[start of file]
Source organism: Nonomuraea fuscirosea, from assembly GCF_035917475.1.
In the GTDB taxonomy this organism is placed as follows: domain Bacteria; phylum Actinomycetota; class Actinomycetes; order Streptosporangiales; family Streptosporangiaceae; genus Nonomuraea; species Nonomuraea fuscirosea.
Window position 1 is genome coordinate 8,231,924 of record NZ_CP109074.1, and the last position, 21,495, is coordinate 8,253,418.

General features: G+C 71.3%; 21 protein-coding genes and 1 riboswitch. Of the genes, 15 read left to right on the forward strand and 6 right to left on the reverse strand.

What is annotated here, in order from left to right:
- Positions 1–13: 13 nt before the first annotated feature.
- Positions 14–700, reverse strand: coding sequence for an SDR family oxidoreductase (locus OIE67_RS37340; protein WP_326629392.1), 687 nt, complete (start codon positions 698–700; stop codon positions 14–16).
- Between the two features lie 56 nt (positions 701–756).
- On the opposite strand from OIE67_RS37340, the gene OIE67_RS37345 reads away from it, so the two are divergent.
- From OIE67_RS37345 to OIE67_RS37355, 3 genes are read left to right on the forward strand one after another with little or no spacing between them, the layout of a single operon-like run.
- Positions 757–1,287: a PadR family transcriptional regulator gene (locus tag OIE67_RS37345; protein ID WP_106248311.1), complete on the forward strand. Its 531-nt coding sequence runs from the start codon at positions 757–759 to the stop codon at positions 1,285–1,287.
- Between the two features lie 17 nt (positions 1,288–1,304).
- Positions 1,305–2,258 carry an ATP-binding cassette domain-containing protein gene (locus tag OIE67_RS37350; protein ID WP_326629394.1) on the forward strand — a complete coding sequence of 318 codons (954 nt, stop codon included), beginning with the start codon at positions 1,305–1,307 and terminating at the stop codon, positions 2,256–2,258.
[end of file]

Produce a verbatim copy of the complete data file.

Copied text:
Source organism: Nonomuraea fuscirosea, from assembly GCF_035917475.1.
In the GTDB taxonomy this organism is placed as follows: domain Bacteria; phylum Actinomycetota; class Actinomycetes; order Streptosporangiales; family Streptosporangiaceae; genus Nonomuraea; species Nonomuraea fuscirosea.
Window position 1 is genome coordinate 8,231,924 of record NZ_CP109074.1, and the last position, 21,495, is coordinate 8,253,418.

General features: G+C 71.3%; 21 protein-coding genes and 1 riboswitch. Of the genes, 15 read left to right on the forward strand and 6 right to left on the reverse strand.

What is annotated here, in order from left to right:
- Positions 1–13: 13 nt before the first annotated feature.
- Positions 14–700, reverse strand: coding sequence for an SDR family oxidoreductase (locus OIE67_RS37340; protein WP_326629392.1), 687 nt, complete (start codon positions 698–700; stop codon positions 14–16).
- Between the two features lie 56 nt (positions 701–756).
- On the opposite strand from OIE67_RS37340, the gene OIE67_RS37345 reads away from it, so the two are divergent.
- From OIE67_RS37345 to OIE67_RS37355, 3 genes are read left to right on the forward strand one after another with little or no spacing between them, the layout of a single operon-like run.
- Positions 757–1,287: a PadR family transcriptional regulator gene (locus tag OIE67_RS37345; protein ID WP_106248311.1), complete on the forward strand. Its 531-nt coding sequence runs from the start codon at positions 757–759 to the stop codon at positions 1,285–1,287.
- Between the two features lie 17 nt (positions 1,288–1,304).
- Positions 1,305–2,258 carry an ATP-binding cassette domain-containing protein gene (locus tag OIE67_RS37350; protein ID WP_326629394.1) on the forward strand — a complete coding sequence of 318 codons (954 nt, stop codon included), beginning with the start codon at positions 1,305–1,307 and terminating at the stop codon, positions 2,256–2,258.